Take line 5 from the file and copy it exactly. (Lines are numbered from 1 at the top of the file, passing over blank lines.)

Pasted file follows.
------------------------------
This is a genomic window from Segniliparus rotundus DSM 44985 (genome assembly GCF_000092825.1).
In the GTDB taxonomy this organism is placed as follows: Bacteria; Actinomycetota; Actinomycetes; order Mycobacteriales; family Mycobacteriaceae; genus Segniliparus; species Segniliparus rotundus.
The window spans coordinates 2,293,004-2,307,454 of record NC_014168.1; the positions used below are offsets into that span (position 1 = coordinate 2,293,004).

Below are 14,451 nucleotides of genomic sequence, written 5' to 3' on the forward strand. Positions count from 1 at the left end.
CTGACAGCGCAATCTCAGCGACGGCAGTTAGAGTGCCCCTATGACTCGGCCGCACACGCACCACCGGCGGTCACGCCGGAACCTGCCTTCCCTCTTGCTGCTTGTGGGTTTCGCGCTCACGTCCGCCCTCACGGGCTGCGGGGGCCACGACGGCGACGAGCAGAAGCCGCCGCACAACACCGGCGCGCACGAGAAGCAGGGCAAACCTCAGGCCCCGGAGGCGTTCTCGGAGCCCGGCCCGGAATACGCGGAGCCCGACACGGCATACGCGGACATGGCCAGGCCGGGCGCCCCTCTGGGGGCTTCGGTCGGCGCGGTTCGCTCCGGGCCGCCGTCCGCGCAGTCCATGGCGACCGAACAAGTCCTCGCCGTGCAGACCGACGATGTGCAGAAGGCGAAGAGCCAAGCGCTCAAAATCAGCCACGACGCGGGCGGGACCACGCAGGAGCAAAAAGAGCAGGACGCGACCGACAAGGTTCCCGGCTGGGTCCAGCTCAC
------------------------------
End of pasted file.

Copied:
CTGACAGCGCAATCTCAGCGACGGCAGTTAGAGTGCCCCTATGACTCGGCCGCACACGCACCACCGGCGGTCACGCCGGAACCTGCCTTCCCTCTTGCTGCTTGTGGGTTTCGCGCTCACGTCCGCCCTCACGGGCTGCGGGGGCCACGACGGCGACGAGCAGAAGCCGCCGCACAACACCGGCGCGCACGAGAAGCAGGGCAAACCTCAGGCCCCGGAGGCGTTCTCGGAGCCCGGCCCGGAATACGCGGAGCCCGACACGGCATACGCGGACATGGCCAGGCCGGGCGCCCCTCTGGGGGCTTCGGTCGGCGCGGTTCGCTCCGGGCCGCCGTCCGCGCAGTCCATGGCGACCGAACAAGTCCTCGCCGTGCAGACCGACGATGTGCAGAAGGCGAAGAGCCAAGCGCTCAAAATCAGCCACGACGCGGGCGGGACCACGCAGGAGCAAAAAGAGCAGGACGCGACCGACAAGGTTCCCGGCTGGGTCCAGCTCAC